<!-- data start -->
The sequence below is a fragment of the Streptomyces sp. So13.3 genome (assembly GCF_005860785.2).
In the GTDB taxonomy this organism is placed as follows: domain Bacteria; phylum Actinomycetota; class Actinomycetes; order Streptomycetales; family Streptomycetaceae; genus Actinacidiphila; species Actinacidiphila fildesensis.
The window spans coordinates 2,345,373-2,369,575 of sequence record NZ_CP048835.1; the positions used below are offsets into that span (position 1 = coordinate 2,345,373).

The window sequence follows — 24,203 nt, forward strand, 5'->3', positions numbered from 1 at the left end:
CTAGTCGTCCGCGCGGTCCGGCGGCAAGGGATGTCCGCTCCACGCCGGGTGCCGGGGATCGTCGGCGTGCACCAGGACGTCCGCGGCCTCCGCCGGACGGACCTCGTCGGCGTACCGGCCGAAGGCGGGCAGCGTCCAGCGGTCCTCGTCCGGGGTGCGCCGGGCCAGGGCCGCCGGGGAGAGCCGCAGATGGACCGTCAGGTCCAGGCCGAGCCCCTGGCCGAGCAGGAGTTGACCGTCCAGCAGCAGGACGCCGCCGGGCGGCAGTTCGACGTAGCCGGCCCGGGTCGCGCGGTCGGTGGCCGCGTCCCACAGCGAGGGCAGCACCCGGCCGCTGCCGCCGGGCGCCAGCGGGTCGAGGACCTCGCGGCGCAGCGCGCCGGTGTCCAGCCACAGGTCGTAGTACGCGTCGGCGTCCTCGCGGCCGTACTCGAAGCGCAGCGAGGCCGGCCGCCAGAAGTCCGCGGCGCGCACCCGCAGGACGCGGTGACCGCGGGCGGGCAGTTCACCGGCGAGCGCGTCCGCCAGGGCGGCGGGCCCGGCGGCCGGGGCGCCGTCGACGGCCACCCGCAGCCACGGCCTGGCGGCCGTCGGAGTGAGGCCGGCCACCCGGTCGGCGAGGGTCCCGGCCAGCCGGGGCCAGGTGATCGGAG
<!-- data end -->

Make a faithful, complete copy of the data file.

The sequence below is a fragment of the Streptomyces sp. So13.3 genome (assembly GCF_005860785.2).
In the GTDB taxonomy this organism is placed as follows: domain Bacteria; phylum Actinomycetota; class Actinomycetes; order Streptomycetales; family Streptomycetaceae; genus Actinacidiphila; species Actinacidiphila fildesensis.
The window spans coordinates 2,345,373-2,369,575 of sequence record NZ_CP048835.1; the positions used below are offsets into that span (position 1 = coordinate 2,345,373).

The window sequence follows — 24,203 nt, forward strand, 5'->3', positions numbered from 1 at the left end:
CTAGTCGTCCGCGCGGTCCGGCGGCAAGGGATGTCCGCTCCACGCCGGGTGCCGGGGATCGTCGGCGTGCACCAGGACGTCCGCGGCCTCCGCCGGACGGACCTCGTCGGCGTACCGGCCGAAGGCGGGCAGCGTCCAGCGGTCCTCGTCCGGGGTGCGCCGGGCCAGGGCCGCCGGGGAGAGCCGCAGATGGACCGTCAGGTCCAGGCCGAGCCCCTGGCCGAGCAGGAGTTGACCGTCCAGCAGCAGGACGCCGCCGGGCGGCAGTTCGACGTAGCCGGCCCGGGTCGCGCGGTCGGTGGCCGCGTCCCACAGCGAGGGCAGCACCCGGCCGCTGCCGCCGGGCGCCAGCGGGTCGAGGACCTCGCGGCGCAGCGCGCCGGTGTCCAGCCACAGGTCGTAGTACGCGTCGGCGTCCTCGCGGCCGTACTCGAAGCGCAGCGAGGCCGGCCGCCAGAAGTCCGCGGCGCGCACCCGCAGGACGCGGTGACCGCGGGCGGGCAGTTCACCGGCGAGCGCGTCCGCCAGGGCGGCGGGCCCGGCGGCCGGGGCGCCGTCGACGGCCACCCGCAGCCACGGCCTGGCGGCCGTCGGAGTGAGGCCGGCCACCCGGTCGGCGAGGGTCCCGGCCAGCCGGGGCCAGGTGATCGGAG